NL: The Two Tribes Classics, particularly RUSH and EDGE, are relatively simple concepts — is that likely to be reflective of future projects from Two Tribes, as you emphasize the need for quicker development turnarounds?

CvG: We've had many discussions about what to do next and our next game will definitely be smaller in scope and ambition. The focus will be on just one or two innovations, while Toki Tori 2+ tried to innovate on every front. By doing this we can deliver a smaller game that's easier to talk about and excite gamers for.

NL: You've highlighted the challenges and resource issues of creating custom game engines and so on. Will your focus now be on using existing engines such as Unity, alongside the Toki Tori 2 engine?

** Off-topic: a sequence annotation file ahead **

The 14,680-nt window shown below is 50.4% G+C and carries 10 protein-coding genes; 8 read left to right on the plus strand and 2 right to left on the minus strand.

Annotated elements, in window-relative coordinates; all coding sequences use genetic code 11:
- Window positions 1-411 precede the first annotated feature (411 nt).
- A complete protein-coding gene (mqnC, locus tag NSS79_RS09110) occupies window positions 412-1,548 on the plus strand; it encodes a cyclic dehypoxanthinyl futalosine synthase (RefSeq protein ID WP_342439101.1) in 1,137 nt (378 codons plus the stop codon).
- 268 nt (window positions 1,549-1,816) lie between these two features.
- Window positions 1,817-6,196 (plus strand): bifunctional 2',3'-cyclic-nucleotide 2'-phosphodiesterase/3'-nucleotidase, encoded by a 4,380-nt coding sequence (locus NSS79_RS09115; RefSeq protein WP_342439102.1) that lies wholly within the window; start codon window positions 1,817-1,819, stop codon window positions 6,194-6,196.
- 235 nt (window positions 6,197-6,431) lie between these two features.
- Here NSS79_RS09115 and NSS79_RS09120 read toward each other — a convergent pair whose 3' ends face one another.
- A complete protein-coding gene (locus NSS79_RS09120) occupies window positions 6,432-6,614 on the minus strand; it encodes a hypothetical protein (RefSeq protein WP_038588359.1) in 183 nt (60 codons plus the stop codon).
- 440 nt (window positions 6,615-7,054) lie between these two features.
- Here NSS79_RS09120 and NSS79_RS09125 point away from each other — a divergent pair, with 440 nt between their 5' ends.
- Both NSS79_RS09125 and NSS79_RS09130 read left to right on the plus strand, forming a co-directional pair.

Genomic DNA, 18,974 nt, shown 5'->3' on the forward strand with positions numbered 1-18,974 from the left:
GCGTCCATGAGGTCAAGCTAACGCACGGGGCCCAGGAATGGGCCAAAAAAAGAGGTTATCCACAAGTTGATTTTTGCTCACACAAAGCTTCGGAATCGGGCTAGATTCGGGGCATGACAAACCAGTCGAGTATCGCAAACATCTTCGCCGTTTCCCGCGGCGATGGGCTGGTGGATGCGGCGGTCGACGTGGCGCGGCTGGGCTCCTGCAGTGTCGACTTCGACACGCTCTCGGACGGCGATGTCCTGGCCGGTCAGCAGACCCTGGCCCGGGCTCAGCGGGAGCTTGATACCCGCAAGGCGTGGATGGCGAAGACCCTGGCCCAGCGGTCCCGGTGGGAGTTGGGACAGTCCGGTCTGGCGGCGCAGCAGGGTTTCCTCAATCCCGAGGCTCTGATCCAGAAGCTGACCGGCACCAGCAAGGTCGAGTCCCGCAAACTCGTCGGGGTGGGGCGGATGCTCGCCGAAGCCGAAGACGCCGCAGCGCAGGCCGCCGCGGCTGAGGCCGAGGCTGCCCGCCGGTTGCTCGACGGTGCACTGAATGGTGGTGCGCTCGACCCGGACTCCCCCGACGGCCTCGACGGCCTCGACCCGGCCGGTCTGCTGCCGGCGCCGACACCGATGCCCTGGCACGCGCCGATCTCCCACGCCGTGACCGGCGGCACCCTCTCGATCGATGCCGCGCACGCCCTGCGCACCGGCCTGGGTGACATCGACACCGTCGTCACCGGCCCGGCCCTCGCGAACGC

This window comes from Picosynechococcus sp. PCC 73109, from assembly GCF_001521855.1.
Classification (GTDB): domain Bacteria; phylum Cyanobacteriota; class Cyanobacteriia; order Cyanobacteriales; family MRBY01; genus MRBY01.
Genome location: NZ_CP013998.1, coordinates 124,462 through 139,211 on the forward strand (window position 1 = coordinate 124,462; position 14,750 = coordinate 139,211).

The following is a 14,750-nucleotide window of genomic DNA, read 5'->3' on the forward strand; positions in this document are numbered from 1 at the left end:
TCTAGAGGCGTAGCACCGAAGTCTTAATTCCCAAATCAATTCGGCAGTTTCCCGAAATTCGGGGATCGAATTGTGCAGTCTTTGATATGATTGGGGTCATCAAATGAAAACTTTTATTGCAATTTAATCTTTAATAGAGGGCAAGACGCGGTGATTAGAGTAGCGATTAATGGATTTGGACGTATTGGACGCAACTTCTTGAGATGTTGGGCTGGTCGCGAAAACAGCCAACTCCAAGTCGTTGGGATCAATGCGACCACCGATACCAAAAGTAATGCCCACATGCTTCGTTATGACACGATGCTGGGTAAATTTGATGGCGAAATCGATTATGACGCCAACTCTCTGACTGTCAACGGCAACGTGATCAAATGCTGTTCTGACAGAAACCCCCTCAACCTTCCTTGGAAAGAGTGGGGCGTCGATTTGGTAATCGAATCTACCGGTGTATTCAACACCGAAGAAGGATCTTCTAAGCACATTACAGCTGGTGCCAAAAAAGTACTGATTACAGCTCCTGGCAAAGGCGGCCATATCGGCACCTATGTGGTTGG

CvG: You can't really combine the two, so we're sticking with what we know for our first game. We're pretty sure Unity is our long-term future, but for now we know we can quickly make more great games with our existing technology.

NL: As you've stated that the next project will be a side-scrolling shooter using the Toki Tori 2 engine, can you tell us any more about that, in terms of its style and target platforms in particular?

CvG: It's too early to talk about game specifics, but it's definitely a gamer's game instead of a game that tries to please every type of player. Our engine runs on PS4, Wii U, PC, Mac and Linux, so those are definitely considered, but don't view this as an announcement just yet!

NL: Two Tribes has been well known for supporting and publishing on Nintendo's platforms; are the eShop stores a part of your medium to long-term plans moving forward?

CvG: Certainly yes, and perhaps we need to stress this more. We get a pretty significant part of our income from Nintendo's eShops, it just wasn't enough to run our existing business on.